One thing you shouldn’t do? Ghost. Sure, it’s easy, but it’s not beneficial to any party involved. Speyer says it’s “one of the most disrespectful things you can do to someone. We all deserve closure.” Both of you might slowly stop talking each other, but that’s not really ghosting. “It takes a big person to be able to articulate why you are exiting a friendship,” Speyer continues. “If someone is making an effort to see what happened to you and if they did something wrong, tell them.”

There will be a sense of loss afterward. It happens with romantic relationships, too. Depending on how you treat your digital friendship—either purging them completely or, as Speyer suggests, hiding them from your timelines—you may still be inundated with their day-to-day life. You know your limits and how you go about that aspect of the process is up to you. Levine suggests not wallowing in it, but taking your time to “get over the experience and learn from it.” Taking the time to figure out how to be a better friend is key. “Friendships require nurturance,” she tells us. “Not all friendships last forever—even very good ones.” At the end of the day, it’s your well-being that needs the most tending to. Burn bridges as you see fit, but do it with kindness, honesty, and a strong sense of heart. You want to be able to say you’ve given it all you can, and with a sense of absolution, move on.

Cara Delevingne, Ashley Benson, and Agyness Deyn also star

Elisabeth Moss is trying to keep it together as punk rock artist Becky Something in the trailer for forthcoming movie Her Smell. She's surrounded by iconic faces who make up her band Something She, Gayle Rankin as Ali van der Wolff and Agyness Deyn as Marielle Hell, as she grapples with the fact that her musical prowess just doesn't draw as big a crowd as it used to.

In addition to the wavering fame, Becky is "grappling with motherhood, exhausted bandmates, nervous record company executives, and a new generation of rising talent eager to usurp her stardom," according to a press release. "When Becky's chaos and excesses derail a recording session and national tour, she finds herself shunned, isolated and alone. Forced to get sober, temper her demons, and reckon with the past, she retreats from the spotlight and tries to recapture the creative inspiration that led her band to success." And what's clear from the trailer, Moss is absolutely meant for this role, transforming into the punk on the brink of collapse.

Rounding out the cast are Ashley Benson, Cara Delevingne, and Dan Stevens. Watch the official trailer, below. Her Smell hits theaters on April 12 in New York and 14 in L.A., with "national expansion to follow."




Photo by Gareth Cattermole/Getty Images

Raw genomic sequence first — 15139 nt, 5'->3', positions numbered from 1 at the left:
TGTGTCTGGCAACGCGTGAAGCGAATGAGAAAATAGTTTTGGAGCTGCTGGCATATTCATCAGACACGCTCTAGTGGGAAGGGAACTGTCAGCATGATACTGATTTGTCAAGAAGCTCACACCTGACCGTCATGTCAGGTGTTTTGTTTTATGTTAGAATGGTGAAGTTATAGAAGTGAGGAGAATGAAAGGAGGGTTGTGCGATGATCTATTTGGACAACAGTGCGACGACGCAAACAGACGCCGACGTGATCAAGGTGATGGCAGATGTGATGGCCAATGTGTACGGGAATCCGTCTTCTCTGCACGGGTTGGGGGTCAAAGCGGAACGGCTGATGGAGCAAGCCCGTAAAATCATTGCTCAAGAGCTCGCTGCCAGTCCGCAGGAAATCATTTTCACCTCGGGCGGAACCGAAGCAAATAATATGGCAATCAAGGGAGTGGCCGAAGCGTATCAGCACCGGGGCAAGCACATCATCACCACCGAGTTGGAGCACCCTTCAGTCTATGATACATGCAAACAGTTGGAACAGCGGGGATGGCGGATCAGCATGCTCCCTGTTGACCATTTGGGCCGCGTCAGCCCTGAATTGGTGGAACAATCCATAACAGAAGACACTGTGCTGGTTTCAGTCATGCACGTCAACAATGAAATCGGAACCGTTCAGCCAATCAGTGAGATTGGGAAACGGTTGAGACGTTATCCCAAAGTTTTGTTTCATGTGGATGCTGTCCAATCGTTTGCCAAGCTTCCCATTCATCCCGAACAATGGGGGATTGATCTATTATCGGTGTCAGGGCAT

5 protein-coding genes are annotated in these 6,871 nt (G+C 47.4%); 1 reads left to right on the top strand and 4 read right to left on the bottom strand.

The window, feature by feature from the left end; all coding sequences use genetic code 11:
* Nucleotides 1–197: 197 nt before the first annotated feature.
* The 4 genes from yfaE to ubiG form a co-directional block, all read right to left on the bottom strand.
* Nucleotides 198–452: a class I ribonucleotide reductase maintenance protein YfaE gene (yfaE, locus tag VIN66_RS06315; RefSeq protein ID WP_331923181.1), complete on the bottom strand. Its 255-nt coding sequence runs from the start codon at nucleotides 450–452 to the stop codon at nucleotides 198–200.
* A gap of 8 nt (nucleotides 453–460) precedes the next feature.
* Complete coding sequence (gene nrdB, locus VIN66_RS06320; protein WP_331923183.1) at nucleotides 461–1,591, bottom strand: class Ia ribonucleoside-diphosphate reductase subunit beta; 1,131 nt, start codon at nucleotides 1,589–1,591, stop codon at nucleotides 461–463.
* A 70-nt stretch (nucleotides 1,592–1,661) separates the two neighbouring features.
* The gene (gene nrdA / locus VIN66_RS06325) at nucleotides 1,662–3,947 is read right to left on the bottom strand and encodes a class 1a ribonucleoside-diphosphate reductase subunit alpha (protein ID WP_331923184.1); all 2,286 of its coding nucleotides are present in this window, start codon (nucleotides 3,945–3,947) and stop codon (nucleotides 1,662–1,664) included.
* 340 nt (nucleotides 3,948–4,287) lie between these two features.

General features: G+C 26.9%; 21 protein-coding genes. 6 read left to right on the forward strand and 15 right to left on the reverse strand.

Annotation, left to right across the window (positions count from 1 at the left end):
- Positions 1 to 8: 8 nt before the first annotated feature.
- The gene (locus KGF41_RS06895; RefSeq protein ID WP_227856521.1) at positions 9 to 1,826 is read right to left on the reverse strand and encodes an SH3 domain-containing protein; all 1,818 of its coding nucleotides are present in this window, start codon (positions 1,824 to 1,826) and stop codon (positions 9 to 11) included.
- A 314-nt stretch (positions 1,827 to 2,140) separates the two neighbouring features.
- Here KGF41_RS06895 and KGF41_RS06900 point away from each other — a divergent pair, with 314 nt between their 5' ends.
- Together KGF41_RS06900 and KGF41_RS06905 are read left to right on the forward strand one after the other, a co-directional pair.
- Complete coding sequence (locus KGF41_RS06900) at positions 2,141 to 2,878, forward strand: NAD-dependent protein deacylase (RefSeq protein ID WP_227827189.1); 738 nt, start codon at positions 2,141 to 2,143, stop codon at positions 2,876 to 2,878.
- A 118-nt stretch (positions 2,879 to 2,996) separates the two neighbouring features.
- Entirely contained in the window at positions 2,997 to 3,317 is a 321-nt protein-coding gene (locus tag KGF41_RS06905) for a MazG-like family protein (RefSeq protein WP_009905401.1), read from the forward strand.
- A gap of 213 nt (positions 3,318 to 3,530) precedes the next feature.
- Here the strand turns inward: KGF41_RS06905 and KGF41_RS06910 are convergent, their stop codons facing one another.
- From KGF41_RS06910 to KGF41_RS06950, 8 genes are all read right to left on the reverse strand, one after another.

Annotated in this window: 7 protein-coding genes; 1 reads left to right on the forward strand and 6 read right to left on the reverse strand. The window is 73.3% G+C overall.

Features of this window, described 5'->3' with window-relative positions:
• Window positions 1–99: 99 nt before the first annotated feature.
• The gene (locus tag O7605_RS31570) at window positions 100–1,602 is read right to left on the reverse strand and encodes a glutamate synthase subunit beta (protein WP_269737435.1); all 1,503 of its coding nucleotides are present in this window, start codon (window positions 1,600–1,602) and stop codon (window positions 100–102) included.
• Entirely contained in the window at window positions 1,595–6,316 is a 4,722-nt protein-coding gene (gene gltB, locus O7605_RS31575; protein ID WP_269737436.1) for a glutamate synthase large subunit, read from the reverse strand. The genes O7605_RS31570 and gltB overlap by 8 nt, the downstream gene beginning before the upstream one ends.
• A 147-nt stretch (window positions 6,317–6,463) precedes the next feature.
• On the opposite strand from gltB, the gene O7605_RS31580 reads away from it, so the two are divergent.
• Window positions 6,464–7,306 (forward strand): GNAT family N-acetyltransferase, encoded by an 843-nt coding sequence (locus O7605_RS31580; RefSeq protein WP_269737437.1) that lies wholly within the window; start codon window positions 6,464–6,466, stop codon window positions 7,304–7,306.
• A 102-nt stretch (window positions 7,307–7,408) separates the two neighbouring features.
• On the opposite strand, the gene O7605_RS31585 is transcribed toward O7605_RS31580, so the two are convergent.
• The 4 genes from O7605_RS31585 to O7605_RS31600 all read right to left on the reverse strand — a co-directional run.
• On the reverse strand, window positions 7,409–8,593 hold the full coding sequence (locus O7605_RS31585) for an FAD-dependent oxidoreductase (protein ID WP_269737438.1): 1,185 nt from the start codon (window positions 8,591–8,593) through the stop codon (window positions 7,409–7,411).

In an acceptance speech at the BRIT Awards

As The 1975 accepted the BRIT Award for Best British group, outspoken frontman Matty Healy shared the words of journalist Laura Snapes as a way of calling out misogyny that remains ever-present in the music industry. Healy lifted a powerful quote from Snapes' coverage of allegations against Ryan Adams for The Guardian: "Male misogynist acts are examined for nuance and defended as traits of 'difficult' artists, [while] women and those who call them out are treated as hysterics who don't understand art."

Snapes reacted almost immediately on Twitter, saying she was "gobsmacked, and honoured that he'd use his platform to make this statement." Snapes had originally written the line for an interview she published with Sun Kil Moon singer Mark Kozelek back in 2015, in response to Kozelek publicly calling her a "bitch" who "totally wants to have my babies" because she requested to speak in person rather than via e-mail, which she brought up in the more recent piece on Adams. Kozelek's vile response, and the misogyny that allowed it to play out without real consequences, it could be argued, could have easily played out in the same way in 2019, which makes her reiteration of the line, and Healy's quoting it on such a large platform, all the more important.

It should be noted that back in December, Healy caught a bit of heat himself on Twitter for an interview with The Fader in which he insinuated that misogyny was an issue exclusive to hip-hop, and that rock 'n' roll had freed itself of it. He clarified at length on Twitter and apologized, saying, "I kinda forget that I'm not very educated on feminism and misogyny and I cant just 'figure stuff out' in public and end up trivializing the complexities of such enormous, experienced issues."